Image Prep for the Web 101

Wednesday, Apr 02, 2003

Or: How I learned to keep my web developers a lot happier by doing a little formatting.

Trey Andrews <>

One of the joys of the Internet is its ever-changing nature. Almost every time you click on a site, it's changed somehow - new headlines, new stories... and new pictures.

Our clients need their content to stay up-to-date. In order to achieve this, they either send us photos, which we quickly post to their site - quickly being the operative word - or they use one of our online applications to upload photos themselves.

For this process to work as quickly and easily as possible, there are a few simple steps that the client can take which will make things easy on all of us. Here's a quick rundown of things to consider and attend to when uploading images for use on the web.

1. GIF or JPEG?

There are two commonly used formats for images on the Internet. These two formats are GIF (pronounced "jiff") and JPEG ("jay-peg"). While each has various attributes that lend themselves to different situations, it's easy enough to differentiate between the two for practical purposes. JPEGs are good for photographs, and GIFs are good for logos or other simple artwork. (For a more detailed discussion of Internet image formats, click here)

Most of the time, clients are uploading photographs that they've taken with a digital camera or scanned in from a printed piece. If it's a shot you've taken with a digital camera, chances are it's already in JPEG format.

If you're scanning a photograph, you'll need to decide on resolution, image size and image format.

2. Resolution and Image Size

The Internet operates almost exclusively at 72 dpi (dots per inch), also referred to as "screen resolution." If you scan a 5" photograph at 100% scaling and 72dpi resolution, it will appear to be about 5 inches across on your monitor. If your photograph is smaller than five inches across, but you wish it to appear 5 inches across on your screen, scan it at 72dpi resolution, but increase the scaling.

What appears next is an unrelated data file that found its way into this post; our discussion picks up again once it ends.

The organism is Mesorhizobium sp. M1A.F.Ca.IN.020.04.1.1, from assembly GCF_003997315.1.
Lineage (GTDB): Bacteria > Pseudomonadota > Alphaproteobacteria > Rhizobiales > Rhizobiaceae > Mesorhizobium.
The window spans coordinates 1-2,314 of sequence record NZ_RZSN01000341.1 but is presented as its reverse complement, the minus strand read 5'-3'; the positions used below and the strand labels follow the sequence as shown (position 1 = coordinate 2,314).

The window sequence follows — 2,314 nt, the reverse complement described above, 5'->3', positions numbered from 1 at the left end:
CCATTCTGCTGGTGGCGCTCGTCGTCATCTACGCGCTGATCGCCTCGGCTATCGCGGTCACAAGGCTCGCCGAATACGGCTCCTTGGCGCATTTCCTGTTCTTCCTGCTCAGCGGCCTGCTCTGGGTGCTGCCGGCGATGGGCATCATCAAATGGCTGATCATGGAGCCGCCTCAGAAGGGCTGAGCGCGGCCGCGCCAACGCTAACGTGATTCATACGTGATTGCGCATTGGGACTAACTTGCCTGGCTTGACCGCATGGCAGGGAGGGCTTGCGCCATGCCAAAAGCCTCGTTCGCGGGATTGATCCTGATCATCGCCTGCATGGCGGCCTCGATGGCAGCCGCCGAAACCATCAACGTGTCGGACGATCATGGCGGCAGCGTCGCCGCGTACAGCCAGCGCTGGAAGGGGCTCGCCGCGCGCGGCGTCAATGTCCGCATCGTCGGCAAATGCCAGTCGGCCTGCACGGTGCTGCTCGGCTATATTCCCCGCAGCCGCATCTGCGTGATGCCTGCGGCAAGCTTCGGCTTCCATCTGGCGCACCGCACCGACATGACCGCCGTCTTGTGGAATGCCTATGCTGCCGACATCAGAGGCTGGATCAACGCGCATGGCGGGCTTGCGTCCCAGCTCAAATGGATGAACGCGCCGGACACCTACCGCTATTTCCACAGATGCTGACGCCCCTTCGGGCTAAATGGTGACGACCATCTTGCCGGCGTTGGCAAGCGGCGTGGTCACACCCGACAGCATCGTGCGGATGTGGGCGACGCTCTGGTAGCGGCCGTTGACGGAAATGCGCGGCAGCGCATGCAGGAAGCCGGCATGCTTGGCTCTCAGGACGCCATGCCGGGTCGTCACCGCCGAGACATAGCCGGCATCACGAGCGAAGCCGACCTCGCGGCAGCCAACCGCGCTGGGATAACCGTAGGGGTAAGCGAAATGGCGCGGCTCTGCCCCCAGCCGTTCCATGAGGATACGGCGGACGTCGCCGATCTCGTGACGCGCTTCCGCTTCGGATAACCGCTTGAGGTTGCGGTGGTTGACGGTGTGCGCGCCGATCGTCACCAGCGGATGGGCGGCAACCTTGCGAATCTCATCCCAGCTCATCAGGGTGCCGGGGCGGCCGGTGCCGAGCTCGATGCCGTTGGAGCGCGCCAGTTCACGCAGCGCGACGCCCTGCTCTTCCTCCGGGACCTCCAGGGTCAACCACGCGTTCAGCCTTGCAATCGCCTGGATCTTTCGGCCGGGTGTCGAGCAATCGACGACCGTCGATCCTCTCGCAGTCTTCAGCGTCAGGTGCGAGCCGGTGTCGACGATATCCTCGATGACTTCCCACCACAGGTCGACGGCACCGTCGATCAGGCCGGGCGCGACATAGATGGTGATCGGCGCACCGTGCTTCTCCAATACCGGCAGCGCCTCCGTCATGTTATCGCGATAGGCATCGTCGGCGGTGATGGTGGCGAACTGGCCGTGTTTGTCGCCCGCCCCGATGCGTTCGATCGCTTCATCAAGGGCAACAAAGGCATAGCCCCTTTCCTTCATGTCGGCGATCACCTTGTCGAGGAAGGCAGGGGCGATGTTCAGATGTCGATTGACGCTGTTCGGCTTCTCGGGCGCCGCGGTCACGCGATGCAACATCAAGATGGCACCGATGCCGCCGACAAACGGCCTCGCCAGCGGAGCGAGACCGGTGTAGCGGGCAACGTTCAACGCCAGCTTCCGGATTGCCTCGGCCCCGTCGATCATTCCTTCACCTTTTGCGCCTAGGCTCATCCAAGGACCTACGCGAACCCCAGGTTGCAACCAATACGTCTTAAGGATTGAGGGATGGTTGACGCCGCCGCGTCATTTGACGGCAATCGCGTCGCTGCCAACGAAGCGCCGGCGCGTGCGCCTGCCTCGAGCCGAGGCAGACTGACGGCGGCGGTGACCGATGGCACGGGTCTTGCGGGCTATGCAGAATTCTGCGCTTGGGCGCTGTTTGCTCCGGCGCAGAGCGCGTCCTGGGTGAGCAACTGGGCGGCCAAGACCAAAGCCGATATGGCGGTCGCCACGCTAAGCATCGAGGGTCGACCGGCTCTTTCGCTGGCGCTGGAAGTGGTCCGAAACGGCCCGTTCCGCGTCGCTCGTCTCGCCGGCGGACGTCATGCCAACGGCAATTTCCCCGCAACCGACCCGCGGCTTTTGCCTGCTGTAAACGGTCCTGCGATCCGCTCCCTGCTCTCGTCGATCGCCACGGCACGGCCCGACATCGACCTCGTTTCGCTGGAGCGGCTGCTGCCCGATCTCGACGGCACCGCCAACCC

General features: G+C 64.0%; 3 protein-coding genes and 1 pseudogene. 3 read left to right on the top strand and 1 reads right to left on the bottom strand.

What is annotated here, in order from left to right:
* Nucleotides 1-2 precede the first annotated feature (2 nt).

It's always safe to scan an image slightly (slightly!) larger than you intend to use it, but never the other way around. Images can easily be reduced, but scaling an image up from a lower-resolution scan results in blocky, ugly images.

3. Image Format

When saving your file or scan, save the file in JPEG format. One of the reasons that JPEG is such a popular format online is its ability to compress the file, resulting in much faster downloads. JPEG compresses files by throwing away data, and so is referred to as a "lossy" compression system. When saving your scan, you will be prompted to select the quality level you would like to use. A lower level will result in images of reduced quality that download faster. A higher level will result in better looking pictures that take longer to download. This is a judgement call on your part, but I've found that using a quality setting of about 75% yields good results with reasonable file sizes.

4. Resizing Existing Images

It's very helpful for our clients to resize large images before sending them to us. Sending large images can be time consuming, and is often unnecessary. Resizing the images can make things much simpler. How do you know what size to make them? Remember that your image will be displayed at 100% scaling at 72dpi, so that if you make your image 5 inches across at 72dpi, it will display at roughly five inches across on your screen.

Methods for resizing images differ among image editing programs, but all operate in basically the same way. You're asked to specify the width, height and resolution of an image. When you are resizing your image, make sure that the resolution stays set to 72dpi, or screen resolution. If you make sure that the resolution stays set to 72dpi, the size in inches of your image will be more or less accurately represented, and you can determine how large you'd like to make the photograph. Again, saving the image a bit larger than is necessary is fine, but don't make it smaller.

5. Making Sure

Chances are that the image you want to use will need to be resized and possibly saved in another format before it can be used on the web. Making sure that your image is the right size, resolution and format before sending it to us or uploading it to your site will help us all save time and energy.

Remember to check:

Is your image the right size? It should only be as large as absolutely necessary.
Is your image the right resolution? It should be set to 72 dpi.
Is your image the right format? If it's a photograph, it should be a JPEG.

Related links:

WebMonkey Scanning 101

WebMonkey web graphics overview

MyDesignPrimer: GIFs vs JPEGs